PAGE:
This verse hits hard at appalling conditions and broken lives in a history of industrial
exploitation and sectarian division against a backdrop of demoralising tenements
‘Ha Ha’ perhaps implies our need for a crust of indifference. It’s the title of
one sequence of poems that plumbs the greatest depths of degradation found in a collection
that spares no degrees of squalor, despair, and lack of wider horizons. The poems
range through past and present exploitations of the weak and vulnerable, beyond Allen’s
Antrim and into other cultures, and suggest how social attitudes harden within communities
and families. In one poem Dee, fourteen, returns from college to find her mother
‘crumpled over in death’ from years of drink, drugs and sexual abuse. Next we see
how her mother’s victimisation developed, but it is also Dee’s inheritance. The
spare final poem shows Allen’s skill with layered implication: a peaceful, white
room, clean and simply furnished, people sitting in silence, a disturbed boy making
bird shadows. Asylum, or refuge from a broken, rootless world? Its ending haunts
In the distance is the sound of a trumpet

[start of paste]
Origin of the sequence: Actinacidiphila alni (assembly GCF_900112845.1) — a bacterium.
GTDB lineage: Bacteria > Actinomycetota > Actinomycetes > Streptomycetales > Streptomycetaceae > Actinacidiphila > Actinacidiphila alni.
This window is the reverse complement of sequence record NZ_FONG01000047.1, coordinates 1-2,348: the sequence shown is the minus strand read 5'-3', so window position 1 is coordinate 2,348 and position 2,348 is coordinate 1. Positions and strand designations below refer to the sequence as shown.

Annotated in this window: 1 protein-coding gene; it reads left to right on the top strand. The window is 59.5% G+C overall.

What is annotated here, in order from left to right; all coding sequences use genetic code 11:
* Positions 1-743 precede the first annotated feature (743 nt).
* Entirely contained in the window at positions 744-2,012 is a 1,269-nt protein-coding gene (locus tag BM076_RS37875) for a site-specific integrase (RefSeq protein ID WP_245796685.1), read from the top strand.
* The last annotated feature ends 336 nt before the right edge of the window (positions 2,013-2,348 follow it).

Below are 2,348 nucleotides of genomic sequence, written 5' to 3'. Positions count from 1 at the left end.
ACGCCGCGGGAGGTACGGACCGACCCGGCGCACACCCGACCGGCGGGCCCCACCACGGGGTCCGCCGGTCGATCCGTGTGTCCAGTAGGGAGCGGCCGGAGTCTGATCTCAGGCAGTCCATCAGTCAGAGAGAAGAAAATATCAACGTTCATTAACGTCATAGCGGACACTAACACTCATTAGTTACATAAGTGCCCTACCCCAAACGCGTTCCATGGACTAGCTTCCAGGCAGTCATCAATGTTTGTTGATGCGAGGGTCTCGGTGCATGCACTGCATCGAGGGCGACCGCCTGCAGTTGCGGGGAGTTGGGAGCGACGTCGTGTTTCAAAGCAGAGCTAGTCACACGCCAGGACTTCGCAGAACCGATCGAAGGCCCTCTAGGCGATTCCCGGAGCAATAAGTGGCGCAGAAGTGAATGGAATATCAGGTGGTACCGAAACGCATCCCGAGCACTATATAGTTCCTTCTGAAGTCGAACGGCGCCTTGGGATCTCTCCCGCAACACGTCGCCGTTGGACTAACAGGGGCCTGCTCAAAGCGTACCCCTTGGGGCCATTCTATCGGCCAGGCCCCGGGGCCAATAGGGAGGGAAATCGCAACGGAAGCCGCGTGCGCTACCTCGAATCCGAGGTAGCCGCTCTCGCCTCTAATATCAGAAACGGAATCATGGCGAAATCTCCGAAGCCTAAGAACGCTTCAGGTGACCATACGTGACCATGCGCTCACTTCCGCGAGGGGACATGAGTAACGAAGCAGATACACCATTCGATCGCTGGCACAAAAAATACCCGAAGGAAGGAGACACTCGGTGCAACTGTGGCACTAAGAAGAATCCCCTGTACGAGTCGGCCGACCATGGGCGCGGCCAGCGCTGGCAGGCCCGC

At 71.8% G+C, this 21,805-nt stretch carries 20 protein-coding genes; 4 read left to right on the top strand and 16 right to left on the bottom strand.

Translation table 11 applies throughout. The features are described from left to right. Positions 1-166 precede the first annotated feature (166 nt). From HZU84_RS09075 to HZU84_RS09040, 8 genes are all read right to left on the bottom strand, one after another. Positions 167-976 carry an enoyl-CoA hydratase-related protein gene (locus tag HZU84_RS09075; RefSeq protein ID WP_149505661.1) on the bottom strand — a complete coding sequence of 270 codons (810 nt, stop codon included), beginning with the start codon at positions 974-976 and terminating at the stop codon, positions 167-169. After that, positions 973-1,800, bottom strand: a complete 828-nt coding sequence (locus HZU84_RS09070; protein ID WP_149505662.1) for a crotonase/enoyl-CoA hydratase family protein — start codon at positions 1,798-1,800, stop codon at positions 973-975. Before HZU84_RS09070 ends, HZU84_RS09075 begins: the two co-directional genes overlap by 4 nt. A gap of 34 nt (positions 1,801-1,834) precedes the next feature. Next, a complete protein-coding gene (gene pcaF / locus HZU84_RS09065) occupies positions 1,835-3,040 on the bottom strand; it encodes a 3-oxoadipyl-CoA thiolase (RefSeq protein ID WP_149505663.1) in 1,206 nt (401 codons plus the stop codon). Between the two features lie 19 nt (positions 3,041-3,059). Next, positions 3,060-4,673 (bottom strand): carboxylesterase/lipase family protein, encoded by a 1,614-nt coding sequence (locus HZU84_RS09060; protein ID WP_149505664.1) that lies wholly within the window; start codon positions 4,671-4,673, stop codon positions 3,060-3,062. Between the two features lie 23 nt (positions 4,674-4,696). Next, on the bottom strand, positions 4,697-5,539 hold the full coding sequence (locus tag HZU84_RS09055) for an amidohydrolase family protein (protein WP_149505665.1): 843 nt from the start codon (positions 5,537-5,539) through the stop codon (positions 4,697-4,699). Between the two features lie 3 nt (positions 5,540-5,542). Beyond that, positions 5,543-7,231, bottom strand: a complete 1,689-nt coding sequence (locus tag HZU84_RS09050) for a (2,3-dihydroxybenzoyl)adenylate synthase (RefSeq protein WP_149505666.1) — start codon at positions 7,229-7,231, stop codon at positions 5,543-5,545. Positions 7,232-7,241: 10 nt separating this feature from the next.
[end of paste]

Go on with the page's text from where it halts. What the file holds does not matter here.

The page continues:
the whinnying of horses
then the sound of feet
and the soft voice of someone speaking.
The heart of Allen’s vision is ‘disconnection’. His aptly fragmented style makes
for a voice that mixes engaged anger and detached comment. It works best in his dramatic
monologues. ‘Book of Hours’ ruminates on his fraught relationship with his father.
The experience and tight-lipped style fuse into defining a Protestant culture of
restraint and endurance, the poet’s ineradicable heritage:
Oh how he passed it on
the ability to be nothing
compressed as layered stone
In ‘A Priest Confesses’, a monologue from across the divide, Jesus’ suffering can’t
match the pain of this down-trodden people. His calling is submerged in sectarian
prejudice and violence:
knock three times, I came without warning
like the broken colied spring drive,
the balance spring regulator
of old fob watches.
In a moment I destroyed everything I loved.
Tender moments provide relief. ‘Spring’ visualises the joy, confusions and conflicts
of early love with delightfully inconsequential juxtaposition of images and incidental
facts. In ‘Act Out’ his ageing mother confuses the poet with his father, a twilight
mental state that perplexes the narrator into contradictory responses. And in ‘Lost
Wages’ she and her sisters, too young to work and diverted into play, are locked
out by the mill timekeeper.
Seldom comfortable reading; but Allen’s unique way of talking to us is unforgettable.